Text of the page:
Should Lee become spotted, you’re forced into running and hiding by ducking behind desks or diving into bathroom stalls. While the janitor always seemed to be patrolling a stairwell or hallway I needed to reach in order to progress the story, his A.I. went practically braindead whenever I used a stall for a hiding spot — even when standing in the same room. This became a reliable cheese method whenever I needed to lure him away for a bit, but the tactic never made for an enjoyable experience. If anything, the janitor makes the game so much worse.
Although White Day released to a Korean audience back in 2001, playing through the remake was my first foray into the hidden horror gem. It may have paved the way for others that followed, particularly games like Slender or Outlast, but most of my experience felt like a massive identity crisis where too many ideas were thrown into a horror stew. The elevator pitch led me to believe White Day was a ghost story, wherein I explored a haunted school and solved puzzles (immediately drawing a comparison to the original Silent Hill), and while that was certainly par for the course there were also weird tree monsters, broken puzzles, and an overly annoying janitor to contend with.
Where the game excels, though, is in its atmosphere and intense sound design, using both effectively to deliver some rather good jump scares. As with most horror titles, White Day is best played with headphones on where the pestering jingle of the janitor’s keyring and spectral whispers of the recently deceased funnel directly into your ear canals. The slamming of lockers or rustling of papers inside of an empty room was far more unsettling and enjoyable this way, where it lost quite a bit of tension with the sound coming directly from my television. Horror is all about immersion, after all.
Yeondu High provides plenty of dark rooms and corridors to explore and some neat ghost stories to uncover but I spent most of my adventure either lost or simply waiting for the janitor to stop patrolling the areas I needed to investigate. It’s a frustrating experience, to say the least, but an accessible one. If the “survival” aspect of survival horror isn’t your thing, or the janitor becomes too bothersome, you can tone down the difficulty significantly — lower settings add the “eye” icon from the above screenshots that warn you of the janitor’s proximity, but at the cost of having some of the ghost content and endings locked away. To my knowledge, the true ending can only be achieved on the hardest setting and I certainly have no interest in putting myself through that.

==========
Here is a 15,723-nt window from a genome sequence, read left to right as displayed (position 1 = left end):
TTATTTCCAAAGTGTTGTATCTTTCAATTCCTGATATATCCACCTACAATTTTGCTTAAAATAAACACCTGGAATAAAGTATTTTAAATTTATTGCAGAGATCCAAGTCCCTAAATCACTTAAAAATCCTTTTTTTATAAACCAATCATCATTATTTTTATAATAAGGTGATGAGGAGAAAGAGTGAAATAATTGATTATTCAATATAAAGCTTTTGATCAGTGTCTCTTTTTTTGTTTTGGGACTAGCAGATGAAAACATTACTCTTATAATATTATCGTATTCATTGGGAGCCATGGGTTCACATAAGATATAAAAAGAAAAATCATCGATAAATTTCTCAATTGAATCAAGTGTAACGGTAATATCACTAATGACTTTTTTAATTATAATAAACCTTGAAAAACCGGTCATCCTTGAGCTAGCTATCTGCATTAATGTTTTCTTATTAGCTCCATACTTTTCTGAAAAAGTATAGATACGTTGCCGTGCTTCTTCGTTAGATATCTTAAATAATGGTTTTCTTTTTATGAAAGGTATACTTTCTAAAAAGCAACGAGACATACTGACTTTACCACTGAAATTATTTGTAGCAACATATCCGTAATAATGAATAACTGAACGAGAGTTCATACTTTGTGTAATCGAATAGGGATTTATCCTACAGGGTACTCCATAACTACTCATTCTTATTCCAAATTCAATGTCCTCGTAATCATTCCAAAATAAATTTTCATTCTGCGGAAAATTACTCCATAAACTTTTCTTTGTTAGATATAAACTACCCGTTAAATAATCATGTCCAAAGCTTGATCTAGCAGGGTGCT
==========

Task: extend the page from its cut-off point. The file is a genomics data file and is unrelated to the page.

It’s always a shame to write negative reviews for games I genuinely looked forward to. White Day: A Labyrinth Named School had so much potential but left me wanting an entirely different experience, one without the annoying janitor and far more emphasis on ghost interaction. Graphically, it’s a solid looking remaster, and as I mentioned earlier, the sound design and atmosphere deserve applause. It’s just not very fun to play, which is the most important part
So, where’s the final score? There isn’t one. I spent a lot of time conveying my opinion in the above text, and I hope that’s worth more to you than some arbitrary number or a sequence of shaded-in star shapes. Basically, I’m not a fan of scores so I no longer use them. Read the review and judge for yourself if the game is worth your time and money. I trust in your ability to make the right decision!
Full disclosure: This review was done using a digital PS4 copy provided by the game’s publisher, PQube. While I’m sometimes given games to critique, I pride myself on providing an unbiased review to fellow consumers, along with constructive feedback to hard working developers and publishers. Whether or not I pay for a game is irrelevant.